The Mass Sleep Out - Powerful Political Protest

21:37Ciaran McCormick

In the past couple of days, an American federal judge has dismissed the appeal by an Occupy Portland protester that she was subjected to excessive force by police. In 2011, Liz Nichols became an iconic part of the Occupy story when she was captured being vividly pepper sprayed by police. It is a reminder of the game-changing reality of that year, when Occupy protests swept the world. They shaped the political agenda, focusing more attention on the way that economic and political inequalities affected ordinary people. A new campaign has cropped up on social media calling for a mass sleep out on the 24th August 2013 in cities and towns across Britain. It is not affiliated with Occupy in any way, but is similar in its ambitions and methods. This latest development is a big part of the new kind of politics beyond politicians.

The 99% are a profound force. That message pitted people against the minority elites that they perceived as manipulating financial and global systems for their own benefit. They sacrificed the financial well-being and lives of the majority of people in return. The protests are the heart of a new kind of political behaviour, where protest outside of political channels is used to influence the agenda. It is catalysed using social media websites such as Facebook and Twitter that allow people to connect, discuss and organise. It happened against a backdrop of other similar movements that wanted to change their politics because the legal process did not provide that opportunity, such as the Arab Spring.

An example of the most important type of political behaviour in the modern world - protest

Though Occupy protests have not seized the media and public imagination as much since 2011, they have continued. Recently, I have noticed a new campaign cropping up on Facebook. It rejects the bedroom tax for its social fallout and the evictions of vulnerable people in society. On the 24th August, it appears to be organising mass sleepouts in cities across Britain. If they attracted support, they would be a powerful visual counter to the law. This type of campaign has been used by Occupy before. For example, it was a part of the 2011 wave of action. Later, they slept out on Wall Street and were narrowly saved from arrest by a court decision. A peaceful protest like a sleepout really should not be a question of whether they can be arrested for disruption.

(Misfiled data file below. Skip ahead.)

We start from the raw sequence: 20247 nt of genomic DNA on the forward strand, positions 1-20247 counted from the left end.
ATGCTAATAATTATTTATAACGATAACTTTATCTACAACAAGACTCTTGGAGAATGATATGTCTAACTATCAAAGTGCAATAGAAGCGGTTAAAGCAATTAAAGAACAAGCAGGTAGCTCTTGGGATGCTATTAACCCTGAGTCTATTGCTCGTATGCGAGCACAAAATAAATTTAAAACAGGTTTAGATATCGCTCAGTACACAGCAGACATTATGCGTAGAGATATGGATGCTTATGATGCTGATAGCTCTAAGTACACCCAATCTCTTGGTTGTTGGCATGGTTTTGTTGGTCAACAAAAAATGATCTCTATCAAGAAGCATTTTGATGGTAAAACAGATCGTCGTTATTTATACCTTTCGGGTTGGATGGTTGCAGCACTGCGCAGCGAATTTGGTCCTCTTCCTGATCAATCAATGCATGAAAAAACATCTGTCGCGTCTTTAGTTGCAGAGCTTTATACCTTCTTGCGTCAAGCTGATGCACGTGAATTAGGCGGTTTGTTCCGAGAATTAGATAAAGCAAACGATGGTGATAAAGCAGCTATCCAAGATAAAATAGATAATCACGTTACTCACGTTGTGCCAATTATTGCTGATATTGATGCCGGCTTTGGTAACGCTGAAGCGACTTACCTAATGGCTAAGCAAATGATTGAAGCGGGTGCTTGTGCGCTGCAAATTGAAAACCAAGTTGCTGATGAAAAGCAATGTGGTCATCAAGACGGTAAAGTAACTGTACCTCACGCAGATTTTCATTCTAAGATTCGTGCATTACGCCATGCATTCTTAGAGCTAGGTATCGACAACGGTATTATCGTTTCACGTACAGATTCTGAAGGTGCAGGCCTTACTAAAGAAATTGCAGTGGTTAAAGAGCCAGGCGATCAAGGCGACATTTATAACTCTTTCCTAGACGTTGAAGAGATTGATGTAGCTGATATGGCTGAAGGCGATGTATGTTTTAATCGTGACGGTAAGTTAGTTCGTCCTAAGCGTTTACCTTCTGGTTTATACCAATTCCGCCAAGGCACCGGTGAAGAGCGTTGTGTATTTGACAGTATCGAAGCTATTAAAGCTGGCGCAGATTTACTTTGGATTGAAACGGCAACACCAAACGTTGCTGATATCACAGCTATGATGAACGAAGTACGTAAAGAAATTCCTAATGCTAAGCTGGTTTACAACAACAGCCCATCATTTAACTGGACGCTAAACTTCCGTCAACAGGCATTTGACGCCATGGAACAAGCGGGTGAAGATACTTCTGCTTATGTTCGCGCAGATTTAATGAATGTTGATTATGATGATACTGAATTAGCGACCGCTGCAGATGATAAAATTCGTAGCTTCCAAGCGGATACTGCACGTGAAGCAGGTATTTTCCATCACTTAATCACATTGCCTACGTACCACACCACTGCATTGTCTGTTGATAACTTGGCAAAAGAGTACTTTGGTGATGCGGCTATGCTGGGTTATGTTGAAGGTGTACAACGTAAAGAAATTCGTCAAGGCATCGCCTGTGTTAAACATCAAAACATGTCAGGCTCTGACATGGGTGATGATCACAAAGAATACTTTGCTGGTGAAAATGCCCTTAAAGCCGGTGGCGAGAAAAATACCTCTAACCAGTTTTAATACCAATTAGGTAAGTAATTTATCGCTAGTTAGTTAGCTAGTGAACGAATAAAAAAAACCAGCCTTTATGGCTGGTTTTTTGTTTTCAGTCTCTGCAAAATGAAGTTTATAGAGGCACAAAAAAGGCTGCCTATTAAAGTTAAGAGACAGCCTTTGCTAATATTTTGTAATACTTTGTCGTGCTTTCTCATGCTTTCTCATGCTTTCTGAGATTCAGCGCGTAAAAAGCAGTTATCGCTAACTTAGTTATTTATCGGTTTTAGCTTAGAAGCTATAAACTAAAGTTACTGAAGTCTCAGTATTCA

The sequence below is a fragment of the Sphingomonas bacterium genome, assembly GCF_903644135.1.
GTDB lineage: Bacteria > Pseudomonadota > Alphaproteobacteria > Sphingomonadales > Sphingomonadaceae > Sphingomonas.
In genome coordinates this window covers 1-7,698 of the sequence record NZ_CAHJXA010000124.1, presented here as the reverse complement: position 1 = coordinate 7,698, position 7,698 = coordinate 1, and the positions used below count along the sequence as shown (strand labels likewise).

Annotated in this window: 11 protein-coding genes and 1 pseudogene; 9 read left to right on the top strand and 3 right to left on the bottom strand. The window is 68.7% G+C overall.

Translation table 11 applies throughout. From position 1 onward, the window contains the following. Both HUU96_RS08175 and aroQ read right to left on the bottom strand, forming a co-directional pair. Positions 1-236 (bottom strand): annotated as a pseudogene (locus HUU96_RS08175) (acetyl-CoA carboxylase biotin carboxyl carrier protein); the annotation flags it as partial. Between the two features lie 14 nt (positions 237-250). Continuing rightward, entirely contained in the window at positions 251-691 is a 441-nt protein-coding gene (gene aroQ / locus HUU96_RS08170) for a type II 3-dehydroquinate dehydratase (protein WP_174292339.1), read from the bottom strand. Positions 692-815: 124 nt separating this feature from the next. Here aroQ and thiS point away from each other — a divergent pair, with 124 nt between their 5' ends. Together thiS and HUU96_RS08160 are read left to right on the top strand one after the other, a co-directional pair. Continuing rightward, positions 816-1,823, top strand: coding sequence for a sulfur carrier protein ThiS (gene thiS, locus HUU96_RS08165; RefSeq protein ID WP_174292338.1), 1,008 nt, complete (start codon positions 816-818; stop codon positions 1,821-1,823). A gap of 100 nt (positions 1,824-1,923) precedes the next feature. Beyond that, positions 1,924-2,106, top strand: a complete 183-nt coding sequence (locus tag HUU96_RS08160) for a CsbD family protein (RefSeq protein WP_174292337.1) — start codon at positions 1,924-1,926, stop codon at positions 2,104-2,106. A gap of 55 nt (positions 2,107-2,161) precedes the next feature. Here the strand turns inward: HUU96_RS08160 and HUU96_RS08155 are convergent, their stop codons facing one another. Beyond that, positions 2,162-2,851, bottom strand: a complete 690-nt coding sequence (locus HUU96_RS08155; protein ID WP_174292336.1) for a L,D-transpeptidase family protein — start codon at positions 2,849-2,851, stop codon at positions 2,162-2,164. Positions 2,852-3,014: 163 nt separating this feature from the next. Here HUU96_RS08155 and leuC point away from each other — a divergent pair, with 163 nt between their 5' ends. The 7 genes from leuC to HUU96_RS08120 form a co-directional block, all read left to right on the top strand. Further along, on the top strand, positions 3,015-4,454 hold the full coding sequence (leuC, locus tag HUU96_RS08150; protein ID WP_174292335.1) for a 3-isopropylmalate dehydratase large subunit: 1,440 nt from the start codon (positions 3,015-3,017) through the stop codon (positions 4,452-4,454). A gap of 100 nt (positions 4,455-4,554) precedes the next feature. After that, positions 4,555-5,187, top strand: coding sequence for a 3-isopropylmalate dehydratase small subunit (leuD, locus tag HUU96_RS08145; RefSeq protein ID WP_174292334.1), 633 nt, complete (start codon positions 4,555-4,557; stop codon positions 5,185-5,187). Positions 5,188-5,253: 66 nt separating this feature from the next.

However, it is difficult to pin the campaign down exactly. It has a Facebook page and is publicised by Occupy London. At the time of writing it had events for 51 different cities, which is a significant number for attracting attention to the cause. Nonetheless, loosely organised peaceful protests that erupt online are a crucial part of our political future. At the ballot box, we have lost the opportunity to meaningfully affect the political agenda. Parties have converged on large areas of policy and the recent NSA revelations have exposed the secrecy of the modern security state. We live in an age of storytelling where manifestoes, bland policies and empty promises cannot compete with Occupy.

However you feel about the bedroom tax, Wall Street or anything Occupy campaign against, you have to admire their methods. It must remain peaceful, because as the Portland protester who was pepper sprayed reminds us, the state will clamp down on such dramatic challenges to its authority. Violence sacrifices the values for which people struggle and undermines their credibility. That is why I sympathise with methods such as a mass sleepout. Indeed, the homeless are a deserving minority because of their vulnerability and victimisation and the social consequences of a policy like the bedroom tax could be severe.

A campaign like this is complicated by messages of support from Anonymous, the hacktivist organisation with highly effective, but illegal methods of wrecking the websites of groups and businesses they dislike. Associations with illegal organisations may boost their publicity but make people think twice about offering their support. Their grand claims will probably fizzle out and be marred by a lack of publicity and attendance. Whatever the outcome of this single example, there is a lot of ingenuity and commitment from people. They organise themselves into groups and communities of political action, convincing me that there is less of a participation crisis than often argued. Politicians would rather participation be channelled into behaviour such as voting. It makes little realistic difference and enables them to implement their agendas with the minimum of fuss. Occupy is just a part of the new political protest landscape and this new sleepout campaign just a drop in the waterfall of public opinion and backlash. However, it is a powerful example of the way that people are organising their political lives.

(Update: edited to reflect that though it is connected with Occupy in its ambitions and methods, it is not affiliated in any way)

Are protest campaigns like this a good idea or is the key to politics still elections and politicians? Tell us what you think in the comments below.

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